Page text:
According to de Beauvoir, all women believe they ought to try to play the feminine role. However, in The Second Sex she discusses three kinds of women who play the role of ‘woman’ most clearly: the prostitute, the narcissist, and the mystic. The prostitute is the absolute Other, ie the object. She is also, however, the exploiter. She is a prostitute for both money and for the recognition of her Otherness she receives from the men. (As you might guess, this analysis met with no small amount of criticism from a variety of camps.) The narcissist is similarly unable to be a subject, that is, unable to freely pursue projects and goals for herself. She turns instead to her Otherness, and becomes an object for herself. The mystic tries to lose herself in God, to become identified in God. She seeks to be possessed rather than seek freedom.

As an existentialist, de Beauvoir denied there was any essence of woman: there is no natural or universal characteristic that defines ‘woman’. Her identity is socially constructed. ‘Woman’ has been constructed by men, by a society which maintains ideological systems prescribing her subordination, and by womens ’ own participation in those systems. This situation limits a woman’s freedom and determines her life projects. In other words, society keeps women blocked from freedom or transcendence. Therefore liberation is both an individual and a social transformation. Woman must see herself, like man, as subject and not object. She must embrace her freedom, and embrace projects which further disclose freedom. But women must also recognize themselves as a social group. Women must recognize their unity in their shared circumstances of oppression. Failing this assists in maintaining oppression.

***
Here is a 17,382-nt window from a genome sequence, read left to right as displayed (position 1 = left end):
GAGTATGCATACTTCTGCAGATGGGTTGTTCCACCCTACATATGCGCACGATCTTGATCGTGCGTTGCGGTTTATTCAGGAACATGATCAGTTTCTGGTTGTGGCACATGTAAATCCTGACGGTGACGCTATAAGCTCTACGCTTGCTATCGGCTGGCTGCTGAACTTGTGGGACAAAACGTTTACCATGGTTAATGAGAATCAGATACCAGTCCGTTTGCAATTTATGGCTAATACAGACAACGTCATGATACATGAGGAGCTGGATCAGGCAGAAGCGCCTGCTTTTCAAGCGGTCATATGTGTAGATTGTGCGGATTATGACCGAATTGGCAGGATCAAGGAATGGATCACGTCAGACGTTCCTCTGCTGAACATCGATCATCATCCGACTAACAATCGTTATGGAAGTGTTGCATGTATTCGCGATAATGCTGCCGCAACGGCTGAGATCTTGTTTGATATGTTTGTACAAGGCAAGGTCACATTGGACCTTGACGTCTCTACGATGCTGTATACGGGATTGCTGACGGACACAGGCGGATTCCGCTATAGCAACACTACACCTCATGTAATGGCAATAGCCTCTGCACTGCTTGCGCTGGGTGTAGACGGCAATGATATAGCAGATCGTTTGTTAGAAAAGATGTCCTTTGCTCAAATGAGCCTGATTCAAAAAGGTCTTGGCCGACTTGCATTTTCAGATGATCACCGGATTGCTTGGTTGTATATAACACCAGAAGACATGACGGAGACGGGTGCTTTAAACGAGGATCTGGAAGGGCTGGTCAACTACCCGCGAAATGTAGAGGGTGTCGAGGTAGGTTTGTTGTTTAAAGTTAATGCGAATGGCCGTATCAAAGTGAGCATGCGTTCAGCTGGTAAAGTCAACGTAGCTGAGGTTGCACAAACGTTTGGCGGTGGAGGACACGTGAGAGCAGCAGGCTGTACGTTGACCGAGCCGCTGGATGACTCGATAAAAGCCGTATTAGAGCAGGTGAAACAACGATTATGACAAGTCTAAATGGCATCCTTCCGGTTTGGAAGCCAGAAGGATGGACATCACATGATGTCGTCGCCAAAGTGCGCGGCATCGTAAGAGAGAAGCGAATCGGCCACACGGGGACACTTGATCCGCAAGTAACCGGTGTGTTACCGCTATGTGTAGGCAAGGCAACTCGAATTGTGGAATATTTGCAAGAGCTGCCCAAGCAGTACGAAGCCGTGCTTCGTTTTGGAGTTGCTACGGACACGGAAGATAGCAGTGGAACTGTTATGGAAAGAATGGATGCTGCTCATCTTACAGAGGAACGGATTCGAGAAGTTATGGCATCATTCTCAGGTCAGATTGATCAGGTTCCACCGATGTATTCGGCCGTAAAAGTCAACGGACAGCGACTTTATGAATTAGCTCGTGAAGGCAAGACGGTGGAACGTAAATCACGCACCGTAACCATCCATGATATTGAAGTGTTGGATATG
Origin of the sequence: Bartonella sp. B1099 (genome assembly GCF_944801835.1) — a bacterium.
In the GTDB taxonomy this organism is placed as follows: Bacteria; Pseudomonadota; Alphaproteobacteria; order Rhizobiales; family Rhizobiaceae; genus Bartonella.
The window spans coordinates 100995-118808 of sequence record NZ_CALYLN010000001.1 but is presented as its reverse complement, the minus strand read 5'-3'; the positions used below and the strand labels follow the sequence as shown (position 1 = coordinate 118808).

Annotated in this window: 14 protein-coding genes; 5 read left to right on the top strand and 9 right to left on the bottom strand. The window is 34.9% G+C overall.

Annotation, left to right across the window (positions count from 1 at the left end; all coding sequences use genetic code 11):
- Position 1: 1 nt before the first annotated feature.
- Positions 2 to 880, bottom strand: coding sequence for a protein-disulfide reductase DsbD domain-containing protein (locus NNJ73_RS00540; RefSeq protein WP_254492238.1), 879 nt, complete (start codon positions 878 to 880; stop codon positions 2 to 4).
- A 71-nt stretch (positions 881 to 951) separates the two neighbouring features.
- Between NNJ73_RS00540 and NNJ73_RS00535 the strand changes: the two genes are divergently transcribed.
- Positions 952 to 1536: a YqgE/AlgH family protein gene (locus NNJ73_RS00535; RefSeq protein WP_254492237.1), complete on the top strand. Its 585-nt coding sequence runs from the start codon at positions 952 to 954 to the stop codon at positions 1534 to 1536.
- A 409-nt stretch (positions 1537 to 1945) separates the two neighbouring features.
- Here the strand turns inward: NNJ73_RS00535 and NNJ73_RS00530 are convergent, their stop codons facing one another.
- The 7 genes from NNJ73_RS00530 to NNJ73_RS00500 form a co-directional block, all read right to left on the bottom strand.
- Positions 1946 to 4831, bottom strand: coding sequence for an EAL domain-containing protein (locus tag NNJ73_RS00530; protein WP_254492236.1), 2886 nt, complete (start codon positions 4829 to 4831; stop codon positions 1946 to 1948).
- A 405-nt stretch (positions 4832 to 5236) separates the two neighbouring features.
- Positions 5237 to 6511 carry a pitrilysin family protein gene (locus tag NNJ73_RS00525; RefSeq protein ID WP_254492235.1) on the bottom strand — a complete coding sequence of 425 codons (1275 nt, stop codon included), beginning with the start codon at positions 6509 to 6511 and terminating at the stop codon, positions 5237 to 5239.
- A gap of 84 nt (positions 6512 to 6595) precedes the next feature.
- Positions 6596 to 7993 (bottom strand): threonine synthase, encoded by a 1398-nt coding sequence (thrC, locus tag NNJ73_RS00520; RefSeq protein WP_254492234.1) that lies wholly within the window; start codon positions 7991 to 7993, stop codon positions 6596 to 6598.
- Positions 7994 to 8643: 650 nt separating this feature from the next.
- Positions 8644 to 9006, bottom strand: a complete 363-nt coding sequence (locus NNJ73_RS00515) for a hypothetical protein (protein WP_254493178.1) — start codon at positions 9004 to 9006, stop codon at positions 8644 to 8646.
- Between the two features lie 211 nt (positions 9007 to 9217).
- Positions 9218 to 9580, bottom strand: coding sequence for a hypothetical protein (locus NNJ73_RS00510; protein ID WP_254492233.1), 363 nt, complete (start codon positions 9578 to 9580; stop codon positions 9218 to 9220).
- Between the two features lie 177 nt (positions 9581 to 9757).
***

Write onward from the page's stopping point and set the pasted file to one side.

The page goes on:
Three strategies de Beauvoir suggests to aid women in their path to transcendence and subjectivity are:

(1) Women must go to work.

(2) Women must pursue and participate in intellectual activity (leading the change for women).

(3) Women must strive to transform society into a socialist society (seeking economic justice as a key factor in liberation).

Simone de Beauvoir’s monumental work on women ought not be underestimated. By describing in vivid detail the countless ways women experience the limitations of femininity, she opened the way for women all over the world to recognize the social and political import of their personal experiences. Her works ushered in a new wave of feminist activism because she had the courage to make women ’s social, familial, bodily, political, and cultural experiences public.

© Prof. Sally J Scholz 2008

Sally J. Scholz is Professor of Philosophy at Villanova University. Her publications include On de Beauvoir (Wadsworth, 2000). She co-edited The Contradictions of Freedom: Philosophical Essays on Simone de Beauvoir’s ‘Les Mandarins’ with Shannon Mussett, and has published articles on violence against women, oppression, and just war theory, among others. She is former editor of the APA Newsletter on Feminism and Philosophy. Contact sally.scholz@villanova.edu.